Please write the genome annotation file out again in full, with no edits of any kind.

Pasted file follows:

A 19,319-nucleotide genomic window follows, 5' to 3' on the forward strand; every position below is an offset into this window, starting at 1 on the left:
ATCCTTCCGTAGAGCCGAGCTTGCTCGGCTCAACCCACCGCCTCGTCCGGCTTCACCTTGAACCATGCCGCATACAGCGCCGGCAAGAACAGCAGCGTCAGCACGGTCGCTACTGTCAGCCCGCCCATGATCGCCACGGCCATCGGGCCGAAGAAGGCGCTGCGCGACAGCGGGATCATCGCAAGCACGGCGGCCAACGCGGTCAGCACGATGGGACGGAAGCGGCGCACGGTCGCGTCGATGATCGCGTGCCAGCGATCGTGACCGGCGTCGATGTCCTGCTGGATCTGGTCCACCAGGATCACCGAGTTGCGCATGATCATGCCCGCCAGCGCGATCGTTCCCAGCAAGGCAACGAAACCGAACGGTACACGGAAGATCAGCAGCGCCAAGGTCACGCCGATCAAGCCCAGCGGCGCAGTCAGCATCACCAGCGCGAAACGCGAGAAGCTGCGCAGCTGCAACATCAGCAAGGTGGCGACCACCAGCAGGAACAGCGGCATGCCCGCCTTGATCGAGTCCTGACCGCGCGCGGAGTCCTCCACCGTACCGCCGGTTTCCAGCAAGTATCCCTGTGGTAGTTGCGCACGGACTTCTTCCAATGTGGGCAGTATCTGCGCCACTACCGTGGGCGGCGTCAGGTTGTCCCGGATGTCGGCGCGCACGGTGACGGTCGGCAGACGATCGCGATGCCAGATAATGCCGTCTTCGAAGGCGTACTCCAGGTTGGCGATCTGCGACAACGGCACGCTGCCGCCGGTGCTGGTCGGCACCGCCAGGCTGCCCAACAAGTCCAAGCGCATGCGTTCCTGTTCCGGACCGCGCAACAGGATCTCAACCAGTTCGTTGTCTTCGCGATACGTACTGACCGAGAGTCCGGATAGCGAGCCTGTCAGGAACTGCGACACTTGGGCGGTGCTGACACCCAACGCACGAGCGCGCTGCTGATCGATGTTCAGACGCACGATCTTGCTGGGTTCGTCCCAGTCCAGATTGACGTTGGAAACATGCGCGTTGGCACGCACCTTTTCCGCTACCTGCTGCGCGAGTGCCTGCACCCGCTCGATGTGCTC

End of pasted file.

A 19,319-nucleotide genomic window follows, 5' to 3' on the forward strand; every position below is an offset into this window, starting at 1 on the left:
ATCCTTCCGTAGAGCCGAGCTTGCTCGGCTCAACCCACCGCCTCGTCCGGCTTCACCTTGAACCATGCCGCATACAGCGCCGGCAAGAACAGCAGCGTCAGCACGGTCGCTACTGTCAGCCCGCCCATGATCGCCACGGCCATCGGGCCGAAGAAGGCGCTGCGCGACAGCGGGATCATCGCAAGCACGGCGGCCAACGCGGTCAGCACGATGGGACGGAAGCGGCGCACGGTCGCGTCGATGATCGCGTGCCAGCGATCGTGACCGGCGTCGATGTCCTGCTGGATCTGGTCCACCAGGATCACCGAGTTGCGCATGATCATGCCCGCCAGCGCGATCGTTCCCAGCAAGGCAACGAAACCGAACGGTACACGGAAGATCAGCAGCGCCAAGGTCACGCCGATCAAGCCCAGCGGCGCAGTCAGCATCACCAGCGCGAAACGCGAGAAGCTGCGCAGCTGCAACATCAGCAAGGTGGCGACCACCAGCAGGAACAGCGGCATGCCCGCCTTGATCGAGTCCTGACCGCGCGCGGAGTCCTCCACCGTACCGCCGGTTTCCAGCAAGTATCCCTGTGGTAGTTGCGCACGGACTTCTTCCAATGTGGGCAGTATCTGCGCCACTACCGTGGGCGGCGTCAGGTTGTCCCGGATGTCGGCGCGCACGGTGACGGTCGGCAGACGATCGCGATGCCAGATAATGCCGTCTTCGAAGGCGTACTCCAGGTTGGCGATCTGCGACAACGGCACGCTGCCGCCGGTGCTGGTCGGCACCGCCAGGCTGCCCAACAAGTCCAAGCGCATGCGTTCCTGTTCCGGACCGCGCAACAGGATCTCAACCAGTTCGTTGTCTTCGCGATACGTACTGACCGAGAGTCCGGATAGCGAGCCTGTCAGGAACTGCGACACTTGGGCGGTGCTGACACCCAACGCACGAGCGCGCTGCTGATCGATGTTCAGACGCACGATCTTGCTGGGTTCGTCCCAGTCCAGATTGACGTTGGAAACATGCGCGTTGGCACGCACCTTTTCCGCTACCTGCTGCGCGAGTGCCTGCACCCGCTCGATGTGCTC